Finally, two versions of the Compcert development were publically released: version 1.2 in April and 1.3 in August. The releases include everything needed to build the executable Compcert C compiler and re-check its correctness. They are licensed for non-commercial uses, including evaluation, research and teaching purposes.
Formal verification of register allocation
As part of his Ph.D. thesis supervised by Sandrine Blazy, Benoît Robillard investigates the development and formal verification of graph-theoretic algorithms useful for register allocation, as well as the development of new algorithms based on integer linear programming to provide exact solutions for register allocation. The latter algorithms proceed by reductions and simplifications of interference graphs.
Last year, Benoît Robillard developed a greedy algorithm that is adapted to the CompCert register allocation, and proved in Coq the optimality of this algorithm  . This year, Benoît Robillard improved this Coq development by using the FMaps library in order to model graphs. He started to develop a prototype library in Coq for non-oriented graphs.
Sandrine Blazy and Benoît Robillard studied optimal coalescing in the context of extreme live-range splitting (i.e. live-range splitting after each instruction). They designed two optimizations: a graph reduction followed by a graph decomposition based on clique separators.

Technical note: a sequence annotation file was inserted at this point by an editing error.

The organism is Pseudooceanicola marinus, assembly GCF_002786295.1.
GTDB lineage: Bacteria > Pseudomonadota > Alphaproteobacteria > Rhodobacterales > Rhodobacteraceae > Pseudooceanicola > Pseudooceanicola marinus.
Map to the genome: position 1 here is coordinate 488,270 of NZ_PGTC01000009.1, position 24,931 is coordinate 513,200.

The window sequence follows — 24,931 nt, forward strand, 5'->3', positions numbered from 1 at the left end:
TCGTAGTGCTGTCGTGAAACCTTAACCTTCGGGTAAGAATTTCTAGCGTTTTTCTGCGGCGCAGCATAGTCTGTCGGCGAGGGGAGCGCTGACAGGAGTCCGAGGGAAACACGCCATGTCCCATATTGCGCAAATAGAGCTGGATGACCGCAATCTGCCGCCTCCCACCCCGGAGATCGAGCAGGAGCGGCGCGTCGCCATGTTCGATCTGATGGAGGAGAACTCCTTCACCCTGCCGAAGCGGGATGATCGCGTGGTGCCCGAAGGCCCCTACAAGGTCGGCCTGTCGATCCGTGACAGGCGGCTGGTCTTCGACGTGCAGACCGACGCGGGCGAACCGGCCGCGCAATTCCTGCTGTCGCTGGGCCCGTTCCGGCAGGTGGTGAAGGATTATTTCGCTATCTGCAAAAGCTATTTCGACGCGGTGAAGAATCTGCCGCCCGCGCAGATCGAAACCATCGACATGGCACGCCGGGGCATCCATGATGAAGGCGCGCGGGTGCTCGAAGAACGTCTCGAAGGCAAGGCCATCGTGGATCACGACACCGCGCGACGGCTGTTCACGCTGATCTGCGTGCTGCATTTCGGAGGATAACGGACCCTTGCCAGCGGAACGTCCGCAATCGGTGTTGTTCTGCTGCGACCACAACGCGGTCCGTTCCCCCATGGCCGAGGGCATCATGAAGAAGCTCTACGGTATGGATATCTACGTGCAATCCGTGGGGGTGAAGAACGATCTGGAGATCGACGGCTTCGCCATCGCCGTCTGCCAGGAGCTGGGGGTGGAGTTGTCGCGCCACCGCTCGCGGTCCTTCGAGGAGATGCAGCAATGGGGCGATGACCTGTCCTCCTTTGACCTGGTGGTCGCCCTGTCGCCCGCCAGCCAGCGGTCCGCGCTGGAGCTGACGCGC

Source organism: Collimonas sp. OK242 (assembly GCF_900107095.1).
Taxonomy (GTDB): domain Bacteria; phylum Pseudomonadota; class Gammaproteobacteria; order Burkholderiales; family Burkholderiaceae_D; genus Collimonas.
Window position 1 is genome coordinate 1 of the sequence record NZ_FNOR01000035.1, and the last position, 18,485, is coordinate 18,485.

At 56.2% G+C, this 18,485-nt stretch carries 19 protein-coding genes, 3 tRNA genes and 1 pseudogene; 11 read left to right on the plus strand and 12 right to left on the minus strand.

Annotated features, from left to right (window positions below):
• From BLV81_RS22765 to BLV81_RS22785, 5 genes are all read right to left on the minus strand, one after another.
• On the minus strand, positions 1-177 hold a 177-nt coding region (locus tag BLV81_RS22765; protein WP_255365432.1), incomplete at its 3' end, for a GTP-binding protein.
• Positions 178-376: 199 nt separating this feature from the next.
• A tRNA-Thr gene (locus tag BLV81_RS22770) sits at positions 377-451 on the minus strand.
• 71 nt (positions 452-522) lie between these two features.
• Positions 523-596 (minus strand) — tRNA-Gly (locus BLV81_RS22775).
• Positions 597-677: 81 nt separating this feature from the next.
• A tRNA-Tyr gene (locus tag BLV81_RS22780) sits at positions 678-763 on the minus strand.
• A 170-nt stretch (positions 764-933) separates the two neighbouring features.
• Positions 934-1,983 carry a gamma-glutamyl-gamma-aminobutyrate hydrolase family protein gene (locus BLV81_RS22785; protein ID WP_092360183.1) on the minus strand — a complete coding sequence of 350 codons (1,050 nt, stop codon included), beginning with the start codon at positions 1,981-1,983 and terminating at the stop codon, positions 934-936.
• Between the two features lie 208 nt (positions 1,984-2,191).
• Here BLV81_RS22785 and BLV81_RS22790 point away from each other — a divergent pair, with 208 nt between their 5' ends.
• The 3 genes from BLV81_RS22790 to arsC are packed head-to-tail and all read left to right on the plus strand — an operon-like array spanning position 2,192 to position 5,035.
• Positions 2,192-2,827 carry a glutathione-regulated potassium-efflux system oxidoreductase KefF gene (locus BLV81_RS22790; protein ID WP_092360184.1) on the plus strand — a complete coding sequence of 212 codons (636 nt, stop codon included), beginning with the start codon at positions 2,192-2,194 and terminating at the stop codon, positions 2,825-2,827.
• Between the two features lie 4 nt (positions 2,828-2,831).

The two optimizations have been tested on a reference benchmark: Appel's optimal coalescing challenge. For this benchmark, the cutting-plane algorithm for optimal coalescing (the only optimal algorithm for coalescing) runs 300 times faster when combined with the optimizations. Moreover, thanks to these optimiztions, all the solutions of the optimal coalescing challenge are found, including the 3 instances that were until now unsolved. These results were presented in a paper submitted to the Compiler Construction conference  .
Verified translation validation
Verified translation validation provides an alternative to proving semantics preservation for the transformations involved in a certified compiler. Instead of proving that a given transformation is correct, we validate it a posteriori, i.e. we verify that the transformed program behaves like the original. The validation algorithm is described using the Coq proof assistant and proved correct, i.e. that it only accepts transformed programs semantically equivalent to the original. In contrast, the program transformation itself can be implemented in any language and does not need to be proved correct.
Jean-Baptiste Tristan, under the supervision of Xavier Leroy, investigated this approach in the case of Lazy Code Motion. Lazy Code Motion is a program optimization that reduces execution time by performing global common subexpression elimination, partial redundancy elimination and loop invariant code motion. This year, Jean-Baptiste Tristan successfully built and proved correct a validator for Lazy Code Motion. This result is presented in a paper that has been submitted  . This experiments is remarkable by the simplicity of its solution. It provides strong evidence that complex global optimizations such as Lazy Code Motion are within reach of formally verified compilers such as CompCert.